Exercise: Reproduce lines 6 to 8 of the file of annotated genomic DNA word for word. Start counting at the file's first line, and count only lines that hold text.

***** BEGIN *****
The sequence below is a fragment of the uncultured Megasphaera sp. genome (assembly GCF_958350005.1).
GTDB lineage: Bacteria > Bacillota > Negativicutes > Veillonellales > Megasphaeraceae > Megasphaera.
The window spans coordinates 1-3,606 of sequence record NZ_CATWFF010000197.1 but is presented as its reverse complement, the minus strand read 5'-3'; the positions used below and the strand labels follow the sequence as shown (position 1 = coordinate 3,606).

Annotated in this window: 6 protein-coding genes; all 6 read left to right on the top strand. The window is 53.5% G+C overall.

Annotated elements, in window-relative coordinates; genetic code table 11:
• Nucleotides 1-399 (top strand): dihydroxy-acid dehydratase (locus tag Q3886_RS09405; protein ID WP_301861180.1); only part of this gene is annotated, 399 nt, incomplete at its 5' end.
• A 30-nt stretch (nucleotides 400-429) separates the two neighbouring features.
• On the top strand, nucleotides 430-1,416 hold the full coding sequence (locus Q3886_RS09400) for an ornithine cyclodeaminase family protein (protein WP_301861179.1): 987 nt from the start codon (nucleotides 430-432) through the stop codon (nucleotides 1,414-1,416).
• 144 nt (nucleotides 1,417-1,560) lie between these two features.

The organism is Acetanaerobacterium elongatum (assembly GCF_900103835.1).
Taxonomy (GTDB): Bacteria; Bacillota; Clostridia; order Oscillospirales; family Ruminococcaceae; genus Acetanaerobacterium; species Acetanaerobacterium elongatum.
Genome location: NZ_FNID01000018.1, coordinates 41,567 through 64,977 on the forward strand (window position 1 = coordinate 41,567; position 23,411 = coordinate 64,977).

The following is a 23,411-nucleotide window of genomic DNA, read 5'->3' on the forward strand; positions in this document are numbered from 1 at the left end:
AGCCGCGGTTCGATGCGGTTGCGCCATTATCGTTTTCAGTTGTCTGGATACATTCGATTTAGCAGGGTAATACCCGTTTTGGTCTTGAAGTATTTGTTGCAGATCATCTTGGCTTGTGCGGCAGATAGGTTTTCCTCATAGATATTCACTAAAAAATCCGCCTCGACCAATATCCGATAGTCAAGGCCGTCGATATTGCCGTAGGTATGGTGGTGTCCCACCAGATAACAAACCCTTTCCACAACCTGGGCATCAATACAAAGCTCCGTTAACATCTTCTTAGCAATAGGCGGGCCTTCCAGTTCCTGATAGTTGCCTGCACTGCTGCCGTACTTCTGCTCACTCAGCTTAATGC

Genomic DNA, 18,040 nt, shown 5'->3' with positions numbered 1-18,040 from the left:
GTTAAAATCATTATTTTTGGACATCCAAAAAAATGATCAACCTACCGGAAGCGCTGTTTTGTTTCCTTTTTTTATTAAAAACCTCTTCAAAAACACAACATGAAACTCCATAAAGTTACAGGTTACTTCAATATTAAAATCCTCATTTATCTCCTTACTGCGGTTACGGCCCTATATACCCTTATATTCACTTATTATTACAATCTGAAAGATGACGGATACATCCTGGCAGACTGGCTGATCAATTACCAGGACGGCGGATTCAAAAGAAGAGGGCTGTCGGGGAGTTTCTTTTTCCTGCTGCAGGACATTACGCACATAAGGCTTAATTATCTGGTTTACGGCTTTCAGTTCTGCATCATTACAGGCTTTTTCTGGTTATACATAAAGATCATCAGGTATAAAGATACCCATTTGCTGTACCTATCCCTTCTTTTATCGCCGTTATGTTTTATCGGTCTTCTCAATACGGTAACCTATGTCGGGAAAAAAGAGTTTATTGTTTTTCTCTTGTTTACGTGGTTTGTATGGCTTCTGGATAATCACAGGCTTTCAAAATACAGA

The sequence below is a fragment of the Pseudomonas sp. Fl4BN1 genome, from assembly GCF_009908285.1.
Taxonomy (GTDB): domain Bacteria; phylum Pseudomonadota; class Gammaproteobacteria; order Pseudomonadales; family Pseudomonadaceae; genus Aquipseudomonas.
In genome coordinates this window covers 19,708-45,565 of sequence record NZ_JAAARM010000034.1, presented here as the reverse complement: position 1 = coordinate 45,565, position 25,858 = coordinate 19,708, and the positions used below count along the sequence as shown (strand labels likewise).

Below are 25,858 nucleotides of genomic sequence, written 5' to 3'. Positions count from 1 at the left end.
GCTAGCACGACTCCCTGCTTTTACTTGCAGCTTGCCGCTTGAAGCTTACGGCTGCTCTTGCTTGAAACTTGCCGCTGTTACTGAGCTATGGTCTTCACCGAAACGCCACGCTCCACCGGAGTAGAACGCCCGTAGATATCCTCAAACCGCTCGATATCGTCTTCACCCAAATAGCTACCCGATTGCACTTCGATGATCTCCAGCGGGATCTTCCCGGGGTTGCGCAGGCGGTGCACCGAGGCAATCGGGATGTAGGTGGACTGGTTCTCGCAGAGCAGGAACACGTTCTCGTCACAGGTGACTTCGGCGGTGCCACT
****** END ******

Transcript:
• Nucleotides 1-399 (top strand): dihydroxy-acid dehydratase (locus tag Q3886_RS09405; protein ID WP_301861180.1); only part of this gene is annotated, 399 nt, incomplete at its 5' end.
• A 30-nt stretch (nucleotides 400-429) separates the two neighbouring features.
• On the top strand, nucleotides 430-1,416 hold the full coding sequence (locus Q3886_RS09400) for an ornithine cyclodeaminase family protein (protein WP_301861179.1): 987 nt from the start codon (nucleotides 430-432) through the stop codon (nucleotides 1,414-1,416).